The best training program in the world is absolutely worthless without the will to execute it properly, consistently, and with intensity.
Training three days per week for about an hour each time?
Not sure how to design a muscle-building program to make the most of your sessions?
Tired of HIIT workouts and circuits that make you sweat, but aren’t changing the way you look?
You’ve come to the right place, my friend.
This article is divided into the following three sections:
This article will provide you with a foundational understanding of some of the components of a training program, so that you can start designing your own, but it can’t cover all there is to know about muscle-building training.
To learn more about the principles of muscle growth (hypertrophy), check out these articles:
If you’re ready to learn how to design a kickass three-day program, read on.
Part 1: Program structure
When you’re training three times per week, you can choose from the following splits depending on your goals:
Part 2: Exercise selection
In the first part of each session, include exercises following each of these fundamental movement patterns:
These lifts are known as “compound exercises” because they engage multiple muscles and muscle groups, so they provide a great bang for your buck in terms of muscle growth stimulus and time efficiency. They tend to be suited to heavier loads and lower reps, so you can train them within the 5-12 rep range.
If you’re doing a full-body session, include an exercise per movement pattern, alternating between vertical and horizontal pushing and pulling. For instance, if you’re doing a lat pull-down in one session (vertical pulling), you can do a row in the next (horizontal pulling).
If you’re doing an upper or a lower session, include a compound lift and an isolation lift that, as the name implies, “isolates” the main muscle or muscle group engaged by the compound exercise.
For example, the bench press is a compound lift that trains the pecs, but also the front delts and triceps, whereas the dumbbell fly, when performed correctly, trains primarily the pecs.
You can do straight sets of the same exercise in a row, taking adequate rest between them, or you can save time by super-setting two exercises.
A super set is a set of one exercise, followed by a set of another exercise, with little to no rest between the two.
If you choose this option, your performance on the second exercise will be impacted to a certain degree. To reduce this to a minimum, you can:
An example of a super set training opposing muscle groups would be:
On the other hand, an example of a super set training entirely unrelated muscle groups would be:
In the second part of the session, you can choose two to three exercises focusing on smaller muscle groups that are only trained indirectly when you’re performing compound exercises.
For instance, your lateral delts, biceps, and triceps will be trained indirectly with upper body pushing and pulling exercises. So, if your goal is to develop these three muscles, you can include an isolation exercise hitting each of them at the end of each session.
Isolation lifts are usually better suited to lighter loads and higher reps, so you can train them within the 12-30 rep range.
To save time, you can also:
Metabolite techniques – also called “intensity” or “advanced” techniques – are training modalities that result in the buildup of metabolites (lactic acid, inorganic phosphate, and H+) within a muscle.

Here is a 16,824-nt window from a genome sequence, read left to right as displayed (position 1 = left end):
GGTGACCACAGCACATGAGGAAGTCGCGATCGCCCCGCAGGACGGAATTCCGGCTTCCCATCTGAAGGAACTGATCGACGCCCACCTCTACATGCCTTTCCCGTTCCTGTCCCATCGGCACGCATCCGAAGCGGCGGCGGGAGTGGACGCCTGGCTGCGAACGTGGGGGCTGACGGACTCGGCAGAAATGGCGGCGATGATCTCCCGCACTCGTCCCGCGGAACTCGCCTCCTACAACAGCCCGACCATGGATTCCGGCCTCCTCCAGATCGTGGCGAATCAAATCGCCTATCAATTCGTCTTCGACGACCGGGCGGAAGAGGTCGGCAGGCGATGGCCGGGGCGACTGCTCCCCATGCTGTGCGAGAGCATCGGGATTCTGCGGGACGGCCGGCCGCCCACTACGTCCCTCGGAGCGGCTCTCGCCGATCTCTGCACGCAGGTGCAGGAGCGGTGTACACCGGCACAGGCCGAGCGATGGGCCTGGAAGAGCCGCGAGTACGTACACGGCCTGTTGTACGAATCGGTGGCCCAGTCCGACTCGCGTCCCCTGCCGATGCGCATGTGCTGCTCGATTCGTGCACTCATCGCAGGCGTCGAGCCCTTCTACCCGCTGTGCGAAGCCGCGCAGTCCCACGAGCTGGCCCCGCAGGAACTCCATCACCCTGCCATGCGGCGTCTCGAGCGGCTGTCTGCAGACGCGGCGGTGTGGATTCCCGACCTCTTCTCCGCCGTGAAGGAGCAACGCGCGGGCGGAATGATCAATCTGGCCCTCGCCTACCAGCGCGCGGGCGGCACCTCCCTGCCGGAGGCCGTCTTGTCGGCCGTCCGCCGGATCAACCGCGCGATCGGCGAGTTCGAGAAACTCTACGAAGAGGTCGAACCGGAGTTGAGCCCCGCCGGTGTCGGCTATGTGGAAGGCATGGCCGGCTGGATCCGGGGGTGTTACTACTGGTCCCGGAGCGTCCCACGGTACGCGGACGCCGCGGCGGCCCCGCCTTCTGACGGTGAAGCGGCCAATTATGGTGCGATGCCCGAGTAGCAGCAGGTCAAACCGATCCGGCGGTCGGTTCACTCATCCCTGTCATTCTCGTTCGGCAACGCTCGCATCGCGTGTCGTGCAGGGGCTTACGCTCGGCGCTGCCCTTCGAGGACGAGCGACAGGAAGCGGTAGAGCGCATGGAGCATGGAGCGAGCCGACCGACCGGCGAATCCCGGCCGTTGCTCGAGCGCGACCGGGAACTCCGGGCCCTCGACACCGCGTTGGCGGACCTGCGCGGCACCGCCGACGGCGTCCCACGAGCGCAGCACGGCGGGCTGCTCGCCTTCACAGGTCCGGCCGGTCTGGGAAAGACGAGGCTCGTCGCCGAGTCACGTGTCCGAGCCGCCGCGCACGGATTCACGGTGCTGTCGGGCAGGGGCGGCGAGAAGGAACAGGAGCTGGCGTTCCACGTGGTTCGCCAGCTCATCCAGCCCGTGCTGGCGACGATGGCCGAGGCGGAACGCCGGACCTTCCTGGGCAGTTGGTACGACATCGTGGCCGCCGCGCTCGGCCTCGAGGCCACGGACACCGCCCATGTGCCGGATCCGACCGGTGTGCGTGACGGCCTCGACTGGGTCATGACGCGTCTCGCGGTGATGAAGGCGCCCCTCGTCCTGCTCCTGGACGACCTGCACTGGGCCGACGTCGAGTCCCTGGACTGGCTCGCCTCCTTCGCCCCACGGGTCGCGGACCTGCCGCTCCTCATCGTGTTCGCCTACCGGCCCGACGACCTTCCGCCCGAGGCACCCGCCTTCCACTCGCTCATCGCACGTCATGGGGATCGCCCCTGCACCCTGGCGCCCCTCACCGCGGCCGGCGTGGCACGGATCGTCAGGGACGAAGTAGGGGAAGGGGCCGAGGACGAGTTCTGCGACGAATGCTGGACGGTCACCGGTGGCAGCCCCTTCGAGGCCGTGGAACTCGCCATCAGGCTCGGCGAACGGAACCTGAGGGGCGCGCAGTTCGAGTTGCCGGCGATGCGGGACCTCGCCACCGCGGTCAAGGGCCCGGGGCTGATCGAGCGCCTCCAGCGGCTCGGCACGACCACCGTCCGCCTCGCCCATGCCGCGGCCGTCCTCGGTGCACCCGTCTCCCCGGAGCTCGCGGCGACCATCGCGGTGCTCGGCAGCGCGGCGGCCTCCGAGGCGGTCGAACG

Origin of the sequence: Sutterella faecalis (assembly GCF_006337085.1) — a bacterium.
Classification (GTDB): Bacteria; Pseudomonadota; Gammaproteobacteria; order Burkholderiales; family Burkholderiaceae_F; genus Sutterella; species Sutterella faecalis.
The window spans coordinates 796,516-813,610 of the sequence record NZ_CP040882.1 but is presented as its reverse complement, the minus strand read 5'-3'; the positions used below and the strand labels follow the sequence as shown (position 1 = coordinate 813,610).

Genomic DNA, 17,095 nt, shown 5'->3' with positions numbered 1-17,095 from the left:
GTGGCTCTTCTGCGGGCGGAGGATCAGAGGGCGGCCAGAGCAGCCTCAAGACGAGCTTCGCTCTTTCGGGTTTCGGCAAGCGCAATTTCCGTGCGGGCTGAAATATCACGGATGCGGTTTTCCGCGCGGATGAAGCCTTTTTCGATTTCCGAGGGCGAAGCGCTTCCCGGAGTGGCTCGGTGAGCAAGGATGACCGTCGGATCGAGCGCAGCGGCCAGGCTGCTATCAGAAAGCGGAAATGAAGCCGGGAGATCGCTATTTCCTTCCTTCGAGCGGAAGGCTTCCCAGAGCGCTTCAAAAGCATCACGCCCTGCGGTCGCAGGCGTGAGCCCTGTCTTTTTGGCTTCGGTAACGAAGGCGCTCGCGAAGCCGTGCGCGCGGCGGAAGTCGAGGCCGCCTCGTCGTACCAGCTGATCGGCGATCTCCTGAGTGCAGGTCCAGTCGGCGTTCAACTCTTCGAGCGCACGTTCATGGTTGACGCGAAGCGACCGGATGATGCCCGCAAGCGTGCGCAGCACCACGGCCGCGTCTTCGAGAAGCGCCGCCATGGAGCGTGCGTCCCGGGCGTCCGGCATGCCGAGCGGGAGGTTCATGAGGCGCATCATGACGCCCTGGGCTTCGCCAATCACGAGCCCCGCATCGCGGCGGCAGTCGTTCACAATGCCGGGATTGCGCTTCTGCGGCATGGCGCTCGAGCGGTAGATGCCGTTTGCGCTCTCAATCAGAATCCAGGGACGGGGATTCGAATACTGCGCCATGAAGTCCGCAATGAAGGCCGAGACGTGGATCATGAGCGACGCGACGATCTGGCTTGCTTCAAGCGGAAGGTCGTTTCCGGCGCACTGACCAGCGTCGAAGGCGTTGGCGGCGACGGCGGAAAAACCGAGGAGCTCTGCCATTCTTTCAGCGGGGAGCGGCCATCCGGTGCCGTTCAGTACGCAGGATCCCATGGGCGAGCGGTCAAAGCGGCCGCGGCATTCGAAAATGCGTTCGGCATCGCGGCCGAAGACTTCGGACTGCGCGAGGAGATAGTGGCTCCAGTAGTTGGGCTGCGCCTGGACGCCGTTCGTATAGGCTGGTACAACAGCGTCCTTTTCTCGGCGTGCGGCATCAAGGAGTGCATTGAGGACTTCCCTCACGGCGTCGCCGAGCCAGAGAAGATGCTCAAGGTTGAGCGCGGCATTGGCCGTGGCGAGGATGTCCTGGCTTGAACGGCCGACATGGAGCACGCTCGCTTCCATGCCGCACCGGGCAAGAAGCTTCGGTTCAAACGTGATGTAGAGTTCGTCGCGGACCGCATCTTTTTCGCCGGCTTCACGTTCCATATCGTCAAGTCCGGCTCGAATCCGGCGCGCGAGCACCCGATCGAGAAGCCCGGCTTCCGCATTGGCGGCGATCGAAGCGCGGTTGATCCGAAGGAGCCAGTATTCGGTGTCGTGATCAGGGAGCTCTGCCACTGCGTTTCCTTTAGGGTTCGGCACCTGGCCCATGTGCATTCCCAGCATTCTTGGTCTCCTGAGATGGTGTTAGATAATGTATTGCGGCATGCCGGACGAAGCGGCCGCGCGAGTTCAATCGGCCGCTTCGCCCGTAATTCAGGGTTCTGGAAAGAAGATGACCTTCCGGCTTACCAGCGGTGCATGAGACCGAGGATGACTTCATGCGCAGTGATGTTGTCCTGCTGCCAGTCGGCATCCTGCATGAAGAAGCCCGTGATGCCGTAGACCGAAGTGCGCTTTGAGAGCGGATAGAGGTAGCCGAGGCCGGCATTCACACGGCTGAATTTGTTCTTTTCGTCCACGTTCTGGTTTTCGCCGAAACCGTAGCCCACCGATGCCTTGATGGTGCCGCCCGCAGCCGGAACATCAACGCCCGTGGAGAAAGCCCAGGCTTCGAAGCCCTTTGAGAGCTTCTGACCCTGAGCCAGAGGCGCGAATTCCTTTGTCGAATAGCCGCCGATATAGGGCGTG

Metabolite techniques aren’t only time-efficient; they may also contribute to muscle growth by producing metabolic stress. (If you want to read more on this topic, I recommend The Science and Development of Muscle Hypertrophy by Brad Schoenfeld.)
Part 3: Practical application
The following is a practical example of a training program bringing all of these concepts together.
Start with defining your goal.
For instance, if your top priority is to develop your upper body and particularly back, shoulders, biceps, and triceps, you can choose this split and schedule:
When designing your sessions, prioritise compound lifts that train the back and shoulders, placing them first in each upper session. Your isolation lifts will hit biceps, triceps, and lateral delts.
The compound lifts in your lower body session will target quads, hamstrings, and glutes. You can arrange these exercises in order of priority, based on which muscle you want to grow the most, or in order of difficulty, with the most technical lifts done first.
In the example, I’ve decided to prioritise quad development and I’ve included an abdominal exercise as an isolation lift.
This is what the program could look like:
Compound A1: Assisted pull-up machine 3x5-10
Compound A2: Seated dumbbell shoulder press 3x8-12
Compound B1: Seated cable row 3x8-12
Compound B2: Flat dumbbell bench press 3x10-15
Isolation C1: Standing cable cross-over lateral raise variation 3x10-15
Isolation C2: Seated cable incline curl 3x10-15
Isolation C3: Standing cable overhead triceps extension 3x10-15
Compound: Barbell back squat 3x5-10
Isolation: Leg extension 3x10-15
Compound: 45º hip extension, biasing hamstrings over glutes 3x8-12
Compound: Barbell hip thrust 3x10-15
Isolation: Seated or lying hamstring curl 3x12-20
Isolation: Abdominal crunch 3x10-15
Compound A1: Bent-over barbell row 3x5-10
Compound A2: Incline dumbbell press 3x8-12
Compound B1: Lat pull-down with a neutral grip 3x10-15
Isolation B2: Standing cable cross-over lateral raise variation (different from Upper 1) 3x10-15
Isolation drop set: Standing cable cross-over lateral raise variation (the same as Upper 1) 3x12-20
Isolation drop set: Seated barbell preacher curl 3x12-20
Isolation drop set: Standing cable triceps pushdown 3x12-20
Thanks for reading. May you make the best gains.
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